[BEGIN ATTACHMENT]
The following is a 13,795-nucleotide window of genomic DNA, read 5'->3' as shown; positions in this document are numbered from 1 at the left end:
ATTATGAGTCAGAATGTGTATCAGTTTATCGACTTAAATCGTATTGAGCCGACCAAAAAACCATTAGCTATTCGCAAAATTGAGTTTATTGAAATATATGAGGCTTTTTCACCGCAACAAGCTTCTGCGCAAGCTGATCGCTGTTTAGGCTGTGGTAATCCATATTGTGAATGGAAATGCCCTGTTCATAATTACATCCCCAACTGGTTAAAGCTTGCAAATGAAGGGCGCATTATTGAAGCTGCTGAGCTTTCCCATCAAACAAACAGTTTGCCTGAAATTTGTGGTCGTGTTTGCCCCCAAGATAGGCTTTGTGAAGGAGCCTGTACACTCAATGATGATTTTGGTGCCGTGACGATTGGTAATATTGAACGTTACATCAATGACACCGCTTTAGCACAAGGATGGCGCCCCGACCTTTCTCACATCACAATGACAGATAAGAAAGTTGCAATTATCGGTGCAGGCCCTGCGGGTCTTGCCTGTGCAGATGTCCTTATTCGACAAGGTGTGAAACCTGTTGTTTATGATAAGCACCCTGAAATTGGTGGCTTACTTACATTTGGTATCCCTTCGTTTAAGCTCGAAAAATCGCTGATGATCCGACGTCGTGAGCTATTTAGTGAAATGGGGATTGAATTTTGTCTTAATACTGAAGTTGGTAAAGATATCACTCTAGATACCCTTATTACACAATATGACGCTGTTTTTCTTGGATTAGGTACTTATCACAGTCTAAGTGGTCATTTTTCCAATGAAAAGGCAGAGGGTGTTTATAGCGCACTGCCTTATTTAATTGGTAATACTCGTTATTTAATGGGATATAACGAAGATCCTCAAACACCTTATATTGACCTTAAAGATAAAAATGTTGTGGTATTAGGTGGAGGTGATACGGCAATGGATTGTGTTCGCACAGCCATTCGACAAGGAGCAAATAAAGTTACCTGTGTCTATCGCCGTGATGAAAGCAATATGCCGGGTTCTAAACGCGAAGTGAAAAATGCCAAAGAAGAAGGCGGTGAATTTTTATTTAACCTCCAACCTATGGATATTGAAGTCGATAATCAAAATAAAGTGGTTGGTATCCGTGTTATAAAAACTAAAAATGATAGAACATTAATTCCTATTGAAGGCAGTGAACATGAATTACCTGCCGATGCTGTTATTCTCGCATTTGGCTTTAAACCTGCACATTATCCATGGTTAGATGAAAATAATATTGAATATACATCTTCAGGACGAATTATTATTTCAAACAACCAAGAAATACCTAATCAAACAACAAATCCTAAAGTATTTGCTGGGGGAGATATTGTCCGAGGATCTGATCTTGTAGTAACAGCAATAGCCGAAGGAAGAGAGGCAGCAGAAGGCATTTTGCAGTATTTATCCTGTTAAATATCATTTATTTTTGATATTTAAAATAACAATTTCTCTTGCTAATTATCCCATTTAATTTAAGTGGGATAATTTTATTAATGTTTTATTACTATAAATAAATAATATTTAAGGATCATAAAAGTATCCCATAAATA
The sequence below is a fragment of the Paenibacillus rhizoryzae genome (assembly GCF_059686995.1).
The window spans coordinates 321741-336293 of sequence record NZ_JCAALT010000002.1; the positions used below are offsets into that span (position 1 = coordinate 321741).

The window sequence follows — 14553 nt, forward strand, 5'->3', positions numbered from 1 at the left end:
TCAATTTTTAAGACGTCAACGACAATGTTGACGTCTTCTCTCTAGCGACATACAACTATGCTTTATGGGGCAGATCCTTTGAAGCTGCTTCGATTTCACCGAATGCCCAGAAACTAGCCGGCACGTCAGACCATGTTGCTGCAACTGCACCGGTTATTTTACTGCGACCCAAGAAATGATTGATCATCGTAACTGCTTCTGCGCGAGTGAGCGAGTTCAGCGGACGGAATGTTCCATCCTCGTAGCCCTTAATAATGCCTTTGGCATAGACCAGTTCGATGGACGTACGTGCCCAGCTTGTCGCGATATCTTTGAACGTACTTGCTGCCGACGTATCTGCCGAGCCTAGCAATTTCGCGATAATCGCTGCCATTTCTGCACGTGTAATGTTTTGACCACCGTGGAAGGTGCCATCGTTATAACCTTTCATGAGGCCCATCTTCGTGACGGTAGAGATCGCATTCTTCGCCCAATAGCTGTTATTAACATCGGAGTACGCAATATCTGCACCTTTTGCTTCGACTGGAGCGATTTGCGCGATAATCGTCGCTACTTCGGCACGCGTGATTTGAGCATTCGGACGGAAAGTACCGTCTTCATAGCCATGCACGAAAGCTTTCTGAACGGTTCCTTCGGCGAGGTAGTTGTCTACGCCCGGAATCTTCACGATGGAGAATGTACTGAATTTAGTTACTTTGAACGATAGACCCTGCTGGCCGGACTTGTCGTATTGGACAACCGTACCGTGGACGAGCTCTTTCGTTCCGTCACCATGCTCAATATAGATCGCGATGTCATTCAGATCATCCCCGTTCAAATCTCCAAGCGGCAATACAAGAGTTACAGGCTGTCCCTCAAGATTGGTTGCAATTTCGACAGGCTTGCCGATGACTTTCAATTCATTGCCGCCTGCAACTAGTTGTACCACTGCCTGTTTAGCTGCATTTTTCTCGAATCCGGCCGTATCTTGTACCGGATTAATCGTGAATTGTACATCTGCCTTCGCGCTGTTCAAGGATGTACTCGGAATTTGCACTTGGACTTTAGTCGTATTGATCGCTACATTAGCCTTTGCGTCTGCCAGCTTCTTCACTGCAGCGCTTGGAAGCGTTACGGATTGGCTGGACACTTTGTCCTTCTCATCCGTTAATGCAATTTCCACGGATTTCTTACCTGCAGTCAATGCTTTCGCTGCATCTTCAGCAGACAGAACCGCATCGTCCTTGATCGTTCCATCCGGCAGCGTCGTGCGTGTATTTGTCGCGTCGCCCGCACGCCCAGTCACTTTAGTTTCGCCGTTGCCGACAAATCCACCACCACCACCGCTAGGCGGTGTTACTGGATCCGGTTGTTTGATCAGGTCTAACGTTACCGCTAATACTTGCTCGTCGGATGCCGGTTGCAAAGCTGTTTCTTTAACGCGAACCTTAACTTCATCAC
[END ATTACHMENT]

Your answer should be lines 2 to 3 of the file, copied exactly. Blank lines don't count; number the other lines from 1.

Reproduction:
ATTATGAGTCAGAATGTGTATCAGTTTATCGACTTAAATCGTATTGAGCCGACCAAAAAACCATTAGCTATTCGCAAAATTGAGTTTATTGAAATATATGAGGCTTTTTCACCGCAACAAGCTTCTGCGCAAGCTGATCGCTGTTTAGGCTGTGGTAATCCATATTGTGAATGGAAATGCCCTGTTCATAATTACATCCCCAACTGGTTAAAGCTTGCAAATGAAGGGCGCATTATTGAAGCTGCTGAGCTTTCCCATCAAACAAACAGTTTGCCTGAAATTTGTGGTCGTGTTTGCCCCCAAGATAGGCTTTGTGAAGGAGCCTGTACACTCAATGATGATTTTGGTGCCGTGACGATTGGTAATATTGAACGTTACATCAATGACACCGCTTTAGCACAAGGATGGCGCCCCGACCTTTCTCACATCACAATGACAGATAAGAAAGTTGCAATTATCGGTGCAGGCCCTGCGGGTCTTGCCTGTGCAGATGTCCTTATTCGACAAGGTGTGAAACCTGTTGTTTATGATAAGCACCCTGAAATTGGTGGCTTACTTACATTTGGTATCCCTTCGTTTAAGCTCGAAAAATCGCTGATGATCCGACGTCGTGAGCTATTTAGTGAAATGGGGATTGAATTTTGTCTTAATACTGAAGTTGGTAAAGATATCACTCTAGATACCCTTATTACACAATATGACGCTGTTTTTCTTGGATTAGGTACTTATCACAGTCTAAGTGGTCATTTTTCCAATGAAAAGGCAGAGGGTGTTTATAGCGCACTGCCTTATTTAATTGGTAATACTCGTTATTTAATGGGATATAACGAAGATCCTCAAACACCTTATATTGACCTTAAAGATAAAAATGTTGTGGTATTAGGTGGAGGTGATACGGCAATGGATTGTGTTCGCACAGCCATTCGACAAGGAGCAAATAAAGTTACCTGTGTCTATCGCCGTGATGAAAGCAATATGCCGGGTTCTAAACGCGAAGTGAAAAATGCCAAAGAAGAAGGCGGTGAATTTTTATTTAACCTCCAACCTATGGATATTGAAGTCGATAATCAAAATAAAGTGGTTGGTATCCGTGTTATAAAAACTAAAAATGATAGAACATTAATTCCTATTGAAGGCAGTGAACATGAATTACCTGCCGATGCTGTTATTCTCGCATTTGGCTTTAAACCTGCACATTATCCATGGTTAGATGAAAATAATATTGAATATACATCTTCAGGACGAATTATTATTTCAAACAACCAAGAAATACCTAATCAAACAACAAATCCTAAAGTATTTGCTGGGGGAGATATTGTCCGAGGATCTGATCTTGTAGTAACAGCAATAGCCGAAGGAAGAGAGGCAGCAGAAGGCATTTTGCAGTATTTATCCTGTTAAATATCATTTATTTTTGATATTTAAAATAACAATTTCTCTTGCTAATTATCCCATTTAATTTAAGTGGGATAATTTTATTAATGTTTTATTACTATAAATAAATAATATTTAAGGATCATAAAAGTATCCCATAAATA
The sequence below is a fragment of the Paenibacillus rhizoryzae genome (assembly GCF_059686995.1).